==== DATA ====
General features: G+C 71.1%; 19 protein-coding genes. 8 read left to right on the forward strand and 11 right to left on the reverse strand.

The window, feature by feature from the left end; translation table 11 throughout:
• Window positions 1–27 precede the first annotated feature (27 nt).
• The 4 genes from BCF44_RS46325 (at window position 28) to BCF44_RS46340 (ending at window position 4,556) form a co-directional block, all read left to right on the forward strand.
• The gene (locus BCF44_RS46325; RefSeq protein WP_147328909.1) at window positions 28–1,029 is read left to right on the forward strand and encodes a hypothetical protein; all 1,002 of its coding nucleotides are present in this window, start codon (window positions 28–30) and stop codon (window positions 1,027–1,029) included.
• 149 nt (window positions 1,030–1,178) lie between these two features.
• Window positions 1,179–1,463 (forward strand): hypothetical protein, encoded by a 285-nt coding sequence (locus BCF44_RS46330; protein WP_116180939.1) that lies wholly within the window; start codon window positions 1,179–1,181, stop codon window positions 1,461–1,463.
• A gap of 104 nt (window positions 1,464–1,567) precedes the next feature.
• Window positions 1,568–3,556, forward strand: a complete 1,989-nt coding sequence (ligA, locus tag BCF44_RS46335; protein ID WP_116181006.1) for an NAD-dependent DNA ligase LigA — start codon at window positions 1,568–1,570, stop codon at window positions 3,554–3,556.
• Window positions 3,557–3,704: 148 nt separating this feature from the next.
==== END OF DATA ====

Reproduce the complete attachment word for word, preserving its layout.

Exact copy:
General features: G+C 71.1%; 19 protein-coding genes. 8 read left to right on the forward strand and 11 right to left on the reverse strand.

The window, feature by feature from the left end; translation table 11 throughout:
• Window positions 1–27 precede the first annotated feature (27 nt).
• The 4 genes from BCF44_RS46325 (at window position 28) to BCF44_RS46340 (ending at window position 4,556) form a co-directional block, all read left to right on the forward strand.
• The gene (locus BCF44_RS46325; RefSeq protein WP_147328909.1) at window positions 28–1,029 is read left to right on the forward strand and encodes a hypothetical protein; all 1,002 of its coding nucleotides are present in this window, start codon (window positions 28–30) and stop codon (window positions 1,027–1,029) included.
• 149 nt (window positions 1,030–1,178) lie between these two features.
• Window positions 1,179–1,463 (forward strand): hypothetical protein, encoded by a 285-nt coding sequence (locus BCF44_RS46330; protein WP_116180939.1) that lies wholly within the window; start codon window positions 1,179–1,181, stop codon window positions 1,461–1,463.
• A gap of 104 nt (window positions 1,464–1,567) precedes the next feature.
• Window positions 1,568–3,556, forward strand: a complete 1,989-nt coding sequence (ligA, locus tag BCF44_RS46335; protein ID WP_116181006.1) for an NAD-dependent DNA ligase LigA — start codon at window positions 1,568–1,570, stop codon at window positions 3,554–3,556.
• Window positions 3,557–3,704: 148 nt separating this feature from the next.